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Sometimes You Just Gotta Let It Go

“After 15 years of work, I just wanted to leave something for my kids and grandkids. But it sounds like that isn’t possible.” 

Sandra (not her real name) was not in good health. We met at her house because getting to the office was difficult for her. But what she lacked in physical mobility, she more than made up for with mental mobility and attitude. Sandra had a big smile on her face when I walked in, and she seemed quite sharp. There was no question I asked for which she didn’t have a confident answer. 

Sandra told me she had hoped her son would take the business. But he recently got married and moved to Texas because his wife received a too-good-to-refuse job offer from a national accounting firm. Now Sandra was left without an exit plan for her business, but she needed one fast. She told me she has a troubling diagnosis from her oncologist. “I might not be here in a year,” she said, “can you work that fast?

But it didn’t take long in our discussion for me to realize Sandra would likely not be able to sell her business. In 2015, the business generated EBITDA of $750,000 but it had gone down every year since. In 2019, EBITDA was only $45,000. She explained, “You know, dealing with all this medical stuff has weighed me down, I just haven’t had time or energy to turn things around.”

Sandra’s attitude about selling the business and her valuation expectation was based on what the business had achieved in the past. “I bet you know a ton of people who’d like to buy a business that can do $750,000 a year,” she said confidently. This is the part of my work where I feel more like a pastor or grief counselor than a business advisor. “Businesses aren’t valued on what they once did, they’re valued on current performance,” I said gingerly, “and since revenue and profits are on a steady decline, I don’t see why anyone would buy it now for more than the asset value.”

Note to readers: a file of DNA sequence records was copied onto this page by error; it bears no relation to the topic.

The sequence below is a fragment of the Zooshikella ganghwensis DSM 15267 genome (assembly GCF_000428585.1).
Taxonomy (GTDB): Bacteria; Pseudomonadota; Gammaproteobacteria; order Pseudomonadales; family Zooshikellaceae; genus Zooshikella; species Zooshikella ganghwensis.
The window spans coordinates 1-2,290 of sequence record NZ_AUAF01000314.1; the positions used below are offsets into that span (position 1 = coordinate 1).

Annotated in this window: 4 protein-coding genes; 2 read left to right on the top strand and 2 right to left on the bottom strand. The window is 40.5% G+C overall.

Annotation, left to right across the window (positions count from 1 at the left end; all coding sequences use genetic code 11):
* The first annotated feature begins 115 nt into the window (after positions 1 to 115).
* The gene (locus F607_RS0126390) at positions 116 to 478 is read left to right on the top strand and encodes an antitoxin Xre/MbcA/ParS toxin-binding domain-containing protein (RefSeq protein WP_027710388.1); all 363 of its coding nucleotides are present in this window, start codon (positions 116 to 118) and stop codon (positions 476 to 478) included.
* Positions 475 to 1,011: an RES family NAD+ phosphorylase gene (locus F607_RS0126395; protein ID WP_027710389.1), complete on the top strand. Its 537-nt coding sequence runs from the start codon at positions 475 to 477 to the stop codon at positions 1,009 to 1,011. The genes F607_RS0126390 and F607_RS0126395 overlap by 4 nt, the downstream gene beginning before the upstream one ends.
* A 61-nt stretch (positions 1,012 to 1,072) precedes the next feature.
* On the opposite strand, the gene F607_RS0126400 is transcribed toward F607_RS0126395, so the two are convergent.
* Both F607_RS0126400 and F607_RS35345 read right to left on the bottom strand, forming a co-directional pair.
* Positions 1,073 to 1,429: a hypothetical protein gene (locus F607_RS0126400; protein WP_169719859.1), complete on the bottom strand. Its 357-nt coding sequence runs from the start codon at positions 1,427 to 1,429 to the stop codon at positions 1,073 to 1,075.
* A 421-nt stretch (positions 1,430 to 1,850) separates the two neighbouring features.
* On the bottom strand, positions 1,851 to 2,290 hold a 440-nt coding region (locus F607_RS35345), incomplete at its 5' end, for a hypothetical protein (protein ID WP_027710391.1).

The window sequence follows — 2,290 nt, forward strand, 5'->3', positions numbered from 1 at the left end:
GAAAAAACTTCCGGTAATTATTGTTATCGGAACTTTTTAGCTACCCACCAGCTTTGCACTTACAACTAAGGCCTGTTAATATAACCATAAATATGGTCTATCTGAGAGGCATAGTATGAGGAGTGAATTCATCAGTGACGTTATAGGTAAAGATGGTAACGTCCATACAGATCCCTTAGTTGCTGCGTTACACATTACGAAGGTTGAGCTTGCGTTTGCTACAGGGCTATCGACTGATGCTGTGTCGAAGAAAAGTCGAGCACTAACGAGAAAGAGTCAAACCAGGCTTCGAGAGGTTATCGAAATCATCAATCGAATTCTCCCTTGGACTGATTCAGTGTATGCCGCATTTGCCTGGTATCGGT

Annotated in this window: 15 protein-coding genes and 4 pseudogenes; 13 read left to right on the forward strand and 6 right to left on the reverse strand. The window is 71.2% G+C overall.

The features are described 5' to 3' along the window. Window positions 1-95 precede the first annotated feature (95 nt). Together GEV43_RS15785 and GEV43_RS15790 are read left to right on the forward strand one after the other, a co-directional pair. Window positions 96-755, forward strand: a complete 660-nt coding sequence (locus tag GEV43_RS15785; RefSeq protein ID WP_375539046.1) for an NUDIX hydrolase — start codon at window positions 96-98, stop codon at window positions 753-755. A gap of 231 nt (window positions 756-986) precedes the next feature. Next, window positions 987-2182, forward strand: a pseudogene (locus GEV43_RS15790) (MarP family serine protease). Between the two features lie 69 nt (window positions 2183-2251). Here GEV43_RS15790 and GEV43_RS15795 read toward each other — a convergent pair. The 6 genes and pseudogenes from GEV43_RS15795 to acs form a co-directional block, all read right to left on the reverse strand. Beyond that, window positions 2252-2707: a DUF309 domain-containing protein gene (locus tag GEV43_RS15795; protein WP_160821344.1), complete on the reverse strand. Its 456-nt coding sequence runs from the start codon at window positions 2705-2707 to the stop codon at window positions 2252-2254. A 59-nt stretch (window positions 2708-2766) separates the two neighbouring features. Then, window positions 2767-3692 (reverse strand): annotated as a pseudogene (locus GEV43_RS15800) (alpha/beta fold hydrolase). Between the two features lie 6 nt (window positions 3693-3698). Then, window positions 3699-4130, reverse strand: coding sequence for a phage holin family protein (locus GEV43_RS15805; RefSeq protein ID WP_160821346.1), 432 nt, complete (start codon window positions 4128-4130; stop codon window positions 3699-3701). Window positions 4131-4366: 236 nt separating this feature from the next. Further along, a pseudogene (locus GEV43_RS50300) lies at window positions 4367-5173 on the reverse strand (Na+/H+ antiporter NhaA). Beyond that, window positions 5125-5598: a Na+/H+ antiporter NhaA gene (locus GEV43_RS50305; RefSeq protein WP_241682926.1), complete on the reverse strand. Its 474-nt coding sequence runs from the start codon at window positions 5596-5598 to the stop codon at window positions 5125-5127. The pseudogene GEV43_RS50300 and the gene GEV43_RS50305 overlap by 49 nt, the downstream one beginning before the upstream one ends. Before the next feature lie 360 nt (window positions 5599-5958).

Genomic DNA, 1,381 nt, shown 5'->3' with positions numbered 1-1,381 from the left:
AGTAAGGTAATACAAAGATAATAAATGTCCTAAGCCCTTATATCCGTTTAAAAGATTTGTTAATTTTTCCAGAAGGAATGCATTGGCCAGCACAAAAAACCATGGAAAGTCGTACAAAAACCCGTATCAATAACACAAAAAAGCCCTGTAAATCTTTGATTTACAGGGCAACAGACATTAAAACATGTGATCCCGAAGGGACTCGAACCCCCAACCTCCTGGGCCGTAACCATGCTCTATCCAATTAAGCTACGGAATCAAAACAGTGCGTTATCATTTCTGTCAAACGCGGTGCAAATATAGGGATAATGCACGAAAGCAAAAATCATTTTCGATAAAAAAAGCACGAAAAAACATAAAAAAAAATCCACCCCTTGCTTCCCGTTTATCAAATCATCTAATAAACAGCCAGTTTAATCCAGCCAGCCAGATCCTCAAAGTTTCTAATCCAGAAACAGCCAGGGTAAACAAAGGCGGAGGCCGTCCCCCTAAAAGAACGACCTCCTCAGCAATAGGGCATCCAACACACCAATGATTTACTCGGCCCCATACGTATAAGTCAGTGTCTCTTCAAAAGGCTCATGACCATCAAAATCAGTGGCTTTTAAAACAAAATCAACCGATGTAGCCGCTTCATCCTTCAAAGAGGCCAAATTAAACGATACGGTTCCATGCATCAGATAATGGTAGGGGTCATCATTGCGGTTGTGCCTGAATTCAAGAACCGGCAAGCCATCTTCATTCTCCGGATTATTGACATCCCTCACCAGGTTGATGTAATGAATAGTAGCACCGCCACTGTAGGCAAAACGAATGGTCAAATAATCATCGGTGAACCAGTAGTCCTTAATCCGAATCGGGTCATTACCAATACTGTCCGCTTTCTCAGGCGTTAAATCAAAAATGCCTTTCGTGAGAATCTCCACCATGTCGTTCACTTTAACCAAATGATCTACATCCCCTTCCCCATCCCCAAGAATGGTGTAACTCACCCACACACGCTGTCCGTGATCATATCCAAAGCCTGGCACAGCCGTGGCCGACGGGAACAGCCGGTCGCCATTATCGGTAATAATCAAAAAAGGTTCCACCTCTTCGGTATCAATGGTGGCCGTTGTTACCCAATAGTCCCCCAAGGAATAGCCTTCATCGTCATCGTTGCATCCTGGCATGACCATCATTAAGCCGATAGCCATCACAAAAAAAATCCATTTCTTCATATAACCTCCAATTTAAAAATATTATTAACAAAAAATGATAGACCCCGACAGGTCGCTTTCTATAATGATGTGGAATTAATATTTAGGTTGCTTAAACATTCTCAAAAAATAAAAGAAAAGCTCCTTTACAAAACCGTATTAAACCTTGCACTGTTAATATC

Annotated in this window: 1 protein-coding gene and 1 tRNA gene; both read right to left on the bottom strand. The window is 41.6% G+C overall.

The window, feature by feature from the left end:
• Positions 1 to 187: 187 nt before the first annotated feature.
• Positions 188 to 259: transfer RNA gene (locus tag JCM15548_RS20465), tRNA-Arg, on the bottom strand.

So I’m left holding an empty bag?” she replied, to which I said, “I’m afraid so, with the recent history of declining profits, there isn’t a plausible turnaround story.”

Sandra looked at me for what seemed like several minutes. It was probably only about 15 seconds when she then said, “I thought that’s what you’d say, that’s what my son told me too. I have other retirement assets, I’ll be ok and my family will be ok, I just wanted to get a professional opinion before I shut it down.”

At that point Sandra‘s husband came in with a pitcher of iced tea and they started to show me their collection of silver coins. What started as an awkward meeting about Sandra’s business ended up being a fun conversation about American history and rare coins. She won’t have a bag full of money from the sale of her business assets, but she is wealthy in her attitude about life. I pray her doctors are wrong about her prognosis, the world needs people like Sandra.

JC note: this article was originally published in early 2020. I am sad to report that Sandra passed about in mid-2021.

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Tennessee Valley Group

Jim is an attorney (non-resident status with the Missouri Bar) and though he no longer practices law, he has read and negotiated enough legal documents to fill a cargo tanker. He has an MBA from Harvard Business School and knows how Wall Street and private equity operates. Jim is a Tennessee Supreme Court Rule 31 listed general civil mediator with tons of experience helping business owners (large and small) work through sensitive problems to achieve winning results. He is the author of "Home Run, A Pro's Guide to Selling Your Business, Seven Principles to Make Your Company Irresistible."

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